§ On the Order of the Day for the Second Reading of the Bill,
THE MARQUESS OF CLANRICARDE
said, that before moving that the Bill ho read a second time, he should be glad if the noble Duke (the Duke of Argyll) would inform the House what course the Government proposed to take with regard to the measure?
THE DUKE OF ARGYLL
said, he was rather surprised at the question of his noble Friend, who, he understood, had taken upon himself the duty of moving the second reading of the Bill as a Private Bill. He was anxious, therefore, to hear what were the grounds upon which his noble Friend recommended their Lordships to adopt this course; and he should certainly wait until he had heard those reasons, and the Chairman of Committees had given his opinion upon the expediency of taking such a course, in reference to such a subject, 384 before he should be prepared to state the course which the Government meant to pursue.
§ THE EARL OF ELLENBOROUGH
said, the Bill materially affected revenues which the East India Company only held as trustees for the Crown; he wished to know, therefore, if the noble Duke was prepared, with the approbation of the Government, to give the assent of the Crown to it?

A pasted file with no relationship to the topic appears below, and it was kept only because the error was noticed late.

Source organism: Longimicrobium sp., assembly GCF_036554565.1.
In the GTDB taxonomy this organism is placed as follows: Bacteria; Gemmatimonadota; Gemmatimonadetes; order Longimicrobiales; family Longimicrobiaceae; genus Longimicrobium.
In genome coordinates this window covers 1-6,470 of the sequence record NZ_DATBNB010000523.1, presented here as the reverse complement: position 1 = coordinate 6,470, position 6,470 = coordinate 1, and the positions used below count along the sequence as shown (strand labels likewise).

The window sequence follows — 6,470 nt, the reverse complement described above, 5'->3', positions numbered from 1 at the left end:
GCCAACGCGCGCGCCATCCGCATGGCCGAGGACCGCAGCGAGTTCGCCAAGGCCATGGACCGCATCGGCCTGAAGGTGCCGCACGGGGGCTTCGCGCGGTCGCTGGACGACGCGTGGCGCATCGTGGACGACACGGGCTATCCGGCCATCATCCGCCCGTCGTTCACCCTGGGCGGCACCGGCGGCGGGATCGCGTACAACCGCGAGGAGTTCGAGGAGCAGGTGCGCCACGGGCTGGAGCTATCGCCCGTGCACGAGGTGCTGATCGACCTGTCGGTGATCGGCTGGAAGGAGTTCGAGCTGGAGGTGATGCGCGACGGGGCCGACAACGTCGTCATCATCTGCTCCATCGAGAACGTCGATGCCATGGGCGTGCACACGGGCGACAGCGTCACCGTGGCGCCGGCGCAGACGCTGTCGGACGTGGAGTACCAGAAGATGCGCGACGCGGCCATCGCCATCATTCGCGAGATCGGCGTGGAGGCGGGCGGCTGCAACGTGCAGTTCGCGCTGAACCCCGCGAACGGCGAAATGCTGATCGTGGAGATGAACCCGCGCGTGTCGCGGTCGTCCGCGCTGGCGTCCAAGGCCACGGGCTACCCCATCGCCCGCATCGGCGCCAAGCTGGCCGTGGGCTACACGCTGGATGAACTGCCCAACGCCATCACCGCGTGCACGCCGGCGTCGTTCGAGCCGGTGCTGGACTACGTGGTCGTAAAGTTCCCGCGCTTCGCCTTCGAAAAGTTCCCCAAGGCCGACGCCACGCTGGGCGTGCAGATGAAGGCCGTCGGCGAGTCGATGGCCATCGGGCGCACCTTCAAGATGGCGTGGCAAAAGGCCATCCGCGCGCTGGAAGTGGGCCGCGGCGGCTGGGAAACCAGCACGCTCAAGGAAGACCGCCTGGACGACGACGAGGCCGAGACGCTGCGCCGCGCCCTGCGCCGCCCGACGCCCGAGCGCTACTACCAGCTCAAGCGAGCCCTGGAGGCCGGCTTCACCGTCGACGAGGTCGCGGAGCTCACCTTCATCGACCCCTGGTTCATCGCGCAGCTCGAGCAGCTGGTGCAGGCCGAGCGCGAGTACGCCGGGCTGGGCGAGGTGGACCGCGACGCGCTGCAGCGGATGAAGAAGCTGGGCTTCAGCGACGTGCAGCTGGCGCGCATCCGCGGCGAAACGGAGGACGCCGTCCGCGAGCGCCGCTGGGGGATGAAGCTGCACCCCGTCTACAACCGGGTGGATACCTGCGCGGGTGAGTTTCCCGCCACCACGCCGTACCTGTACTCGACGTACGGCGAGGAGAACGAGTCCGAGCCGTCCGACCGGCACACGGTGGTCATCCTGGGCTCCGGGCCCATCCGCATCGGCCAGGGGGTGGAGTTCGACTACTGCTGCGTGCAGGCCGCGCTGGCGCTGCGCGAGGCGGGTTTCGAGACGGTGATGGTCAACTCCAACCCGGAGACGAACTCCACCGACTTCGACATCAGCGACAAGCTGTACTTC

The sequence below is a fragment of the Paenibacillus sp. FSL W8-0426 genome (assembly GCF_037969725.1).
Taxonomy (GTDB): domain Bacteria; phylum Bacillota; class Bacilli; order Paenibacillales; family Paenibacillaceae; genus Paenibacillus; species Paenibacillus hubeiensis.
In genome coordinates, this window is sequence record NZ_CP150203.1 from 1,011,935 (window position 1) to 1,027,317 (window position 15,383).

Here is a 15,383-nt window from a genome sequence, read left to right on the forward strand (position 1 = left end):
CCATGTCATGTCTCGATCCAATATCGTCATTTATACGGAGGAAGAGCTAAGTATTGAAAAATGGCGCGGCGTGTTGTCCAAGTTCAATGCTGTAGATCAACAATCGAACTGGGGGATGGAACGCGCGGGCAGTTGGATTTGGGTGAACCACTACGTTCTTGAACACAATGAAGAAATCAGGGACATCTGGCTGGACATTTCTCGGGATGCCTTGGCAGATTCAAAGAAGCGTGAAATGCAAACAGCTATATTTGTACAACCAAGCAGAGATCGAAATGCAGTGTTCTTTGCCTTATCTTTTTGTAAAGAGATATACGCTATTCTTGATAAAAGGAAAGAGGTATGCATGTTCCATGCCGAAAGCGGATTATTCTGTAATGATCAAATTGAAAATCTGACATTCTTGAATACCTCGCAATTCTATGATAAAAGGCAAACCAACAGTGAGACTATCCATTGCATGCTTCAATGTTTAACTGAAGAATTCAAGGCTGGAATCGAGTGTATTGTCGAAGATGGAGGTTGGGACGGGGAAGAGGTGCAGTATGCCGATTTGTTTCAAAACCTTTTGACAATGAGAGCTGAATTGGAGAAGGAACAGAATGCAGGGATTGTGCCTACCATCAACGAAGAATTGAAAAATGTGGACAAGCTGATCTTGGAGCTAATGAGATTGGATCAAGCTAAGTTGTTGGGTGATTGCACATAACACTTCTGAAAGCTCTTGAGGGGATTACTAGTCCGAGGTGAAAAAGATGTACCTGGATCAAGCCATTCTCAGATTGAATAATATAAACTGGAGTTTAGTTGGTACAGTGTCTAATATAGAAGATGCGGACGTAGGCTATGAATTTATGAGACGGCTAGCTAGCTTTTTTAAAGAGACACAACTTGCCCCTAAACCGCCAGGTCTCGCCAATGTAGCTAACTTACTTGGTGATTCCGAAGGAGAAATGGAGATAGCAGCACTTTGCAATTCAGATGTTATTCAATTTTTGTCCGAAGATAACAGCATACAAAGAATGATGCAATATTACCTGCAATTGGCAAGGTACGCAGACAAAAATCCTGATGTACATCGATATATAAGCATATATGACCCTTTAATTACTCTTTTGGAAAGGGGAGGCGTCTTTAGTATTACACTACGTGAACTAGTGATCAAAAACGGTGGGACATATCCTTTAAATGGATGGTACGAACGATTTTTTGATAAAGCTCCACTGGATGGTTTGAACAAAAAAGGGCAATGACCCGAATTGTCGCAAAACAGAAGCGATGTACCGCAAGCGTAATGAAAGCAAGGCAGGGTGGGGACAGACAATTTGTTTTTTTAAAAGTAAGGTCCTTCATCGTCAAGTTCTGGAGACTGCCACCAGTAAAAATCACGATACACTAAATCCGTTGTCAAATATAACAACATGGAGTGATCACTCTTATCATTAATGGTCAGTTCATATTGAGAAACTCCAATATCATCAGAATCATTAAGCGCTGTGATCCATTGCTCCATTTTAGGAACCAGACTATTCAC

THE DUKE OF ARGYLL
agreed with the noble Earl that the Bill did affect the revenues of the Crown, and he was not empowered by the Government to give the assent of the Crown to it.
§ LORD REDESDALE,
as Chairman of Committees, thought that this, being a Bill which affected the public revenue, ought not to be treated as an ordinary private Bill. It had come before him as an ordinary unopposed private Bill, and he could not take upon himself the responsibility of stopping it; but on every ground he felt that it was a measure which ought not to be treated as an ordinary Private Bill, and so strongly was he impressed with this conviction, that at the fitting opportunity he should move as an Amendment that it be read a second time that day six months.
THE MARQUESS OF CLANRICARDE
had as much reason to express surprise at the course the noble Duke had taken as the latter had to express surprise at the course he (the Marquess of Clanricarde) had taken. The noble Duke had himself volunteered on Friday to tell the House tonight what the Government intended to do with regard to the Bill.
THE DUKE OF ARGYLL
explained. He was entrusted with a petition for presentation to their Lordships on Friday night from the East India Company, praying to be heard by counsel at the bar against the Bill; and in presenting it, he merely stated that on Monday when the measure came before the House he should call their Lordships' attention to the subject matter of that petition. He stated nothing more, and certainly stated nothing as to the period of the evening when he should make the statement. When his noble Friend had moved the second reading, he should be quite ready to state the course which the Government were prepared to pursue with reference to the Bill.
THE MARQUESS OF CLANRICARDE